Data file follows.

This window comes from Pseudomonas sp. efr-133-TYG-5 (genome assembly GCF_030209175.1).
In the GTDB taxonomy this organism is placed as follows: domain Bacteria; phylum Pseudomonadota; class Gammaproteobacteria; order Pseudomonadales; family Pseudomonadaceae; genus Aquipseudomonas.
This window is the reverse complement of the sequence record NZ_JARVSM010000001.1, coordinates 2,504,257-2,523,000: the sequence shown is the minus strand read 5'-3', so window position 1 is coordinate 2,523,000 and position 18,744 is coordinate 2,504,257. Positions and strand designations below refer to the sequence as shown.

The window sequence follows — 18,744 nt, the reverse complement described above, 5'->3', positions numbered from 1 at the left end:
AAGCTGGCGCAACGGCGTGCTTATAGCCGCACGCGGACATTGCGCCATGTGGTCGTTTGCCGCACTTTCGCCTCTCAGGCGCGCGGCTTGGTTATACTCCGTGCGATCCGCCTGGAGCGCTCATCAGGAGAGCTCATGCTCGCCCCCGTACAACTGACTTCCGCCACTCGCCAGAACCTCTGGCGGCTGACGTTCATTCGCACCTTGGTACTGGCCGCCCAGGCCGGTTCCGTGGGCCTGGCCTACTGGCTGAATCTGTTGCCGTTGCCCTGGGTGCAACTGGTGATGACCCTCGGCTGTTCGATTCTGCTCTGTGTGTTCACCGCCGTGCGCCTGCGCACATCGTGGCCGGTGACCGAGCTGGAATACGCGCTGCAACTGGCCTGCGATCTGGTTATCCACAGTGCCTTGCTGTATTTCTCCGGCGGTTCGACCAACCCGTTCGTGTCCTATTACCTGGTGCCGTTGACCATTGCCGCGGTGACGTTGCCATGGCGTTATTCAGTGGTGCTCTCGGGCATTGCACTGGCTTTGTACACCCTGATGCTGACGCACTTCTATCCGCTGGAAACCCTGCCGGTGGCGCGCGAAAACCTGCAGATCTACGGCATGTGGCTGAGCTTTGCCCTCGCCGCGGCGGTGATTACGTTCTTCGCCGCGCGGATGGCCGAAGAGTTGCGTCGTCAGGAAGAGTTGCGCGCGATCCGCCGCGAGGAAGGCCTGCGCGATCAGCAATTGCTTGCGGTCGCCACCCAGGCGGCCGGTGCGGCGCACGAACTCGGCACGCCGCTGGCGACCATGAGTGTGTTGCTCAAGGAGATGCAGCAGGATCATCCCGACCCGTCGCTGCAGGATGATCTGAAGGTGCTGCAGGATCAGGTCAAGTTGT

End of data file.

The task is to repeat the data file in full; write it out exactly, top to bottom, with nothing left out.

This window comes from Pseudomonas sp. efr-133-TYG-5 (genome assembly GCF_030209175.1).
In the GTDB taxonomy this organism is placed as follows: domain Bacteria; phylum Pseudomonadota; class Gammaproteobacteria; order Pseudomonadales; family Pseudomonadaceae; genus Aquipseudomonas.
This window is the reverse complement of the sequence record NZ_JARVSM010000001.1, coordinates 2,504,257-2,523,000: the sequence shown is the minus strand read 5'-3', so window position 1 is coordinate 2,523,000 and position 18,744 is coordinate 2,504,257. Positions and strand designations below refer to the sequence as shown.

The window sequence follows — 18,744 nt, the reverse complement described above, 5'->3', positions numbered from 1 at the left end:
AAGCTGGCGCAACGGCGTGCTTATAGCCGCACGCGGACATTGCGCCATGTGGTCGTTTGCCGCACTTTCGCCTCTCAGGCGCGCGGCTTGGTTATACTCCGTGCGATCCGCCTGGAGCGCTCATCAGGAGAGCTCATGCTCGCCCCCGTACAACTGACTTCCGCCACTCGCCAGAACCTCTGGCGGCTGACGTTCATTCGCACCTTGGTACTGGCCGCCCAGGCCGGTTCCGTGGGCCTGGCCTACTGGCTGAATCTGTTGCCGTTGCCCTGGGTGCAACTGGTGATGACCCTCGGCTGTTCGATTCTGCTCTGTGTGTTCACCGCCGTGCGCCTGCGCACATCGTGGCCGGTGACCGAGCTGGAATACGCGCTGCAACTGGCCTGCGATCTGGTTATCCACAGTGCCTTGCTGTATTTCTCCGGCGGTTCGACCAACCCGTTCGTGTCCTATTACCTGGTGCCGTTGACCATTGCCGCGGTGACGTTGCCATGGCGTTATTCAGTGGTGCTCTCGGGCATTGCACTGGCTTTGTACACCCTGATGCTGACGCACTTCTATCCGCTGGAAACCCTGCCGGTGGCGCGCGAAAACCTGCAGATCTACGGCATGTGGCTGAGCTTTGCCCTCGCCGCGGCGGTGATTACGTTCTTCGCCGCGCGGATGGCCGAAGAGTTGCGTCGTCAGGAAGAGTTGCGCGCGATCCGCCGCGAGGAAGGCCTGCGCGATCAGCAATTGCTTGCGGTCGCCACCCAGGCGGCCGGTGCGGCGCACGAACTCGGCACGCCGCTGGCGACCATGAGTGTGTTGCTCAAGGAGATGCAGCAGGATCATCCCGACCCGTCGCTGCAGGATGATCTGAAGGTGCTGCAGGATCAGGTCAAGTTGT